3. Inside the event listener use the electron’s inbuilt mechanism to download files from URL. You can use
session.downloadURL() to download your file.
I’ll be using
webContents.downloadURL()but make sure to use both and find out what’s the difference between them.
check `webContents.downloadURL()` for more info from the electron docs.
4. Step 3 will open a Save as Dialog box in native UI and then you can save the file to the desired location.
Note: Save as dialog box opened by
webContents.downloadURL()has fixed properties such as default download location will be the downlods folder of your system, filename will be prefilled from the url.
Customized save as dialog and progress tracking
For this section, we are going to use
electron-dl library to download our files &
electron.dialog to display a saveAs dialog before downloading the file.
download method from
Now let’s modify the above 4 steps to add customization
1. Add custom fileName and default app-wide destination directory for downloads. (You can maintain an app-wide directory for downloads using a configuration menu in the UI). For the sake of explanation, I’ll consider it as
documents instead of
Now, we’ll send the custom fileName and directory to the main process as a payload from ipcRenderer.
In the main process, we’ll update our event listener to achieve the following
2. We’ll check for the properties object received by the main process and show a save as dialog based on them.
CustomURL will be undefined if the dialog was canceled, otherwise, it will have the destination and filename as set by the user. The structure of the custom URL will be like this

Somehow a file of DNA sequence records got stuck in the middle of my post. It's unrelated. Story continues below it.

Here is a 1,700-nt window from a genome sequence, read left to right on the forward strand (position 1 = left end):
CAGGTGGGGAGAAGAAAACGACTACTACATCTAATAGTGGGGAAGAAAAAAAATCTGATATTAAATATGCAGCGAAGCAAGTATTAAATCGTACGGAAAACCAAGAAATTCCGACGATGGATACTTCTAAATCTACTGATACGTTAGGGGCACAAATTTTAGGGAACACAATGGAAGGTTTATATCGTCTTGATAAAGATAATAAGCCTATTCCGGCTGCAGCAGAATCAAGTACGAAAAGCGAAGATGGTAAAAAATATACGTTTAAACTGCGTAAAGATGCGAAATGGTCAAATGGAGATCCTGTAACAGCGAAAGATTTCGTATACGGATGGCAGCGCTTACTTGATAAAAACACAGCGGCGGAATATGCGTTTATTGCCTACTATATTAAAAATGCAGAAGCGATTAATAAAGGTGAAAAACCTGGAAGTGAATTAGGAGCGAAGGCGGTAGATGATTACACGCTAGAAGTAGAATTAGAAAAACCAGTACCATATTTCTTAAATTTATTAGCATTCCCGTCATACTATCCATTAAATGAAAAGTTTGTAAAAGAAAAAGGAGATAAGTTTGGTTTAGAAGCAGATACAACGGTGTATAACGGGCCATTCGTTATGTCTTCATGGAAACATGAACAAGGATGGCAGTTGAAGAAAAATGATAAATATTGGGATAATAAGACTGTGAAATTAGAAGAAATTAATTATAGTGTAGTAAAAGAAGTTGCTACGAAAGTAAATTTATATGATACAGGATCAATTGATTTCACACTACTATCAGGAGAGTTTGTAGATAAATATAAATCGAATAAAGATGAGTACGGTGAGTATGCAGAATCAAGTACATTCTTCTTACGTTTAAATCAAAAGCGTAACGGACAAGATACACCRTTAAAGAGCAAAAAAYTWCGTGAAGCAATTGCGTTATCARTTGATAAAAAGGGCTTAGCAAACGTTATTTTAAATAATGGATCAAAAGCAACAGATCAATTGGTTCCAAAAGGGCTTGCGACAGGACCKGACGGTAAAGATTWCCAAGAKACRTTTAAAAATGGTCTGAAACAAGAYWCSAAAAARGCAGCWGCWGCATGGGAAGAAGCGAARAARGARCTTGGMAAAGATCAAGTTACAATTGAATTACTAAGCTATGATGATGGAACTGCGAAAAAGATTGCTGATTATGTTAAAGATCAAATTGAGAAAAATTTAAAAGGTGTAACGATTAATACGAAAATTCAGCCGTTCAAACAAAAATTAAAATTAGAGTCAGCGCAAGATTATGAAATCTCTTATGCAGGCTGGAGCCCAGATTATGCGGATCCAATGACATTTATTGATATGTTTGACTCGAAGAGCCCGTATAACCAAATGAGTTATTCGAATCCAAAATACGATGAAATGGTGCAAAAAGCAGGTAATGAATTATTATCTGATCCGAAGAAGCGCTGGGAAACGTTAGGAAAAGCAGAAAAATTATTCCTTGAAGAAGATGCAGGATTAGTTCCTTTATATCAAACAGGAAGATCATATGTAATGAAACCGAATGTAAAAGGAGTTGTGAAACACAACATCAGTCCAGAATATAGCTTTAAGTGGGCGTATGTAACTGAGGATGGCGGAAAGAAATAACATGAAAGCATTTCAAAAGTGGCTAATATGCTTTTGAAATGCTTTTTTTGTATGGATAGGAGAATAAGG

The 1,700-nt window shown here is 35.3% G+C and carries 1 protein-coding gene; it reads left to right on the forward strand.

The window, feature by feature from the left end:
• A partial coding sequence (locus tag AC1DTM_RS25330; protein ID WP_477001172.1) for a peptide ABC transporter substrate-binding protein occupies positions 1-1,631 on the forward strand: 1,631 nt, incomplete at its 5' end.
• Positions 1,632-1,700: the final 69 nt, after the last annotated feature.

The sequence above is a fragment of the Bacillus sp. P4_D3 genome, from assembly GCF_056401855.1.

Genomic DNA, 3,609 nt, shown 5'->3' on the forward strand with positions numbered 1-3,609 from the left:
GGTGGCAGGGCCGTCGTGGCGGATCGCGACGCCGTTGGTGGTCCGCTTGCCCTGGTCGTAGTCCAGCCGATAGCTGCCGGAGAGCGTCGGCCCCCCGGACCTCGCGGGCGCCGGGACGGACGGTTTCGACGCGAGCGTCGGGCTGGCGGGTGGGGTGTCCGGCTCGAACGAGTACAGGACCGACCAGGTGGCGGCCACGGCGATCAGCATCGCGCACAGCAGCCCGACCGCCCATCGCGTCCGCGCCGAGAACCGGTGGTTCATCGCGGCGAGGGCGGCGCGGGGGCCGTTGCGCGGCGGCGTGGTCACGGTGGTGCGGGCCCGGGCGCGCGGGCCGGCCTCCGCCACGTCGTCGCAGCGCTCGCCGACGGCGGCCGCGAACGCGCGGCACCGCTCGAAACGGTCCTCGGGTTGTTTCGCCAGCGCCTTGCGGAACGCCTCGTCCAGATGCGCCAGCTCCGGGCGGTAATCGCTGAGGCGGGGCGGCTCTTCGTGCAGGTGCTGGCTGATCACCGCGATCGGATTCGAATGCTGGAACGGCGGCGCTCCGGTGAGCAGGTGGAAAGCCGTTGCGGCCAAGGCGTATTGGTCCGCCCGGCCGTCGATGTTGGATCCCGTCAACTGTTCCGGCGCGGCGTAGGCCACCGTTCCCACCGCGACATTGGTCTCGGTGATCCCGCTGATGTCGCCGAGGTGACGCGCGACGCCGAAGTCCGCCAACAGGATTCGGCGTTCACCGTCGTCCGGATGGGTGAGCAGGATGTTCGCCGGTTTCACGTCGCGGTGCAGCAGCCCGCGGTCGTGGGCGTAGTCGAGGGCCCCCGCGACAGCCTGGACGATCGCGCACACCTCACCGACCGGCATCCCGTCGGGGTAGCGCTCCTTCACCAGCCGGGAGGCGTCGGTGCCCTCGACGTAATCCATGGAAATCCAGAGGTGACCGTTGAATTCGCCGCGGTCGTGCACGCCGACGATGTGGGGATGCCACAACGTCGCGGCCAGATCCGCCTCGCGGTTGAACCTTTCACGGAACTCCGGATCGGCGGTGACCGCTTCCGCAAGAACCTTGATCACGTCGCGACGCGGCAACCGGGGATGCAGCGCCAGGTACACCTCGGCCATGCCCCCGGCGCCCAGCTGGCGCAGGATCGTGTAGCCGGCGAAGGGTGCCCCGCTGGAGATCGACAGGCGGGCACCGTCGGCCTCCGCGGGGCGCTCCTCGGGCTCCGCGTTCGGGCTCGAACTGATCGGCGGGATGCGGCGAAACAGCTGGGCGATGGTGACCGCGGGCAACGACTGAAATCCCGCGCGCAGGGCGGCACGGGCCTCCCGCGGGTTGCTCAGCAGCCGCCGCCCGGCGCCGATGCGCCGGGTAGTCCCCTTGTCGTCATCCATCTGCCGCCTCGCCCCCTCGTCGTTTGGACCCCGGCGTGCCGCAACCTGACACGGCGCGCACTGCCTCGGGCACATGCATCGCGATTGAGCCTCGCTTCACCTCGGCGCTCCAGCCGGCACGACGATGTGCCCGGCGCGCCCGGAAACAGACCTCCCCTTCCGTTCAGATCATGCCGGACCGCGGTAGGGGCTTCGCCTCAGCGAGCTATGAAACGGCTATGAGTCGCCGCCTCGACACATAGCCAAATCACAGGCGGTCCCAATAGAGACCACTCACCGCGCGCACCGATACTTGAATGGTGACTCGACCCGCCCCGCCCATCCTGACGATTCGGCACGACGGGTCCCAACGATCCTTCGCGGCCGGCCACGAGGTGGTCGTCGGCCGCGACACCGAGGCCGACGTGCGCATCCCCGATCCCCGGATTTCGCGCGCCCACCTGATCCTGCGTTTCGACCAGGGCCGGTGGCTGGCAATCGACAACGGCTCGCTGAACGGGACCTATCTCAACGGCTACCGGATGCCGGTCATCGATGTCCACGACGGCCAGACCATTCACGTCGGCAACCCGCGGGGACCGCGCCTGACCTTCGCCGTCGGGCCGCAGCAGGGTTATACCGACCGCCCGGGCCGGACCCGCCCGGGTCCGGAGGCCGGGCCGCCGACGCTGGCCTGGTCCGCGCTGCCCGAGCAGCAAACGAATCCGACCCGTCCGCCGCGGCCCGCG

"<directory-path>/<filename>" Saving the file using the download method.
This much is enough to download the file, but I’m guessing you’d want your app's user to know the progress of downloads. To do this we can add callbacks for certain events that are handled by
By the end of Step 4, your event handler will look like this
5. Finally you have to listen to the updates in the renderer process and make necessary changes. For that, we’ll listen to
download-complete channels with ipcRenderer.
With this, you have the progress of the file when it is downloading and
downloadedItem when the file has downloaded. Now it’s up to you how you want to present it.
You have various methods to download your file from URLs and it’s really up to you how much control do you want to have over every aspect of your app. This article has just covered the bare minimum of these libraries and electron’s factory classes. I trust you’ll go through the official docs of these libraries and explore what other awesome features they have provided.
There is a possibility that you might be facing difficulty with accessing ipcRenderer inside of your UI Components with higher versions of Electron or some UI frameworks like React/Angular. Keep an eye out for my upcoming article in which I’ll discuss various techniques you can use to access ipcRenderer and other node modules inside your renderer process.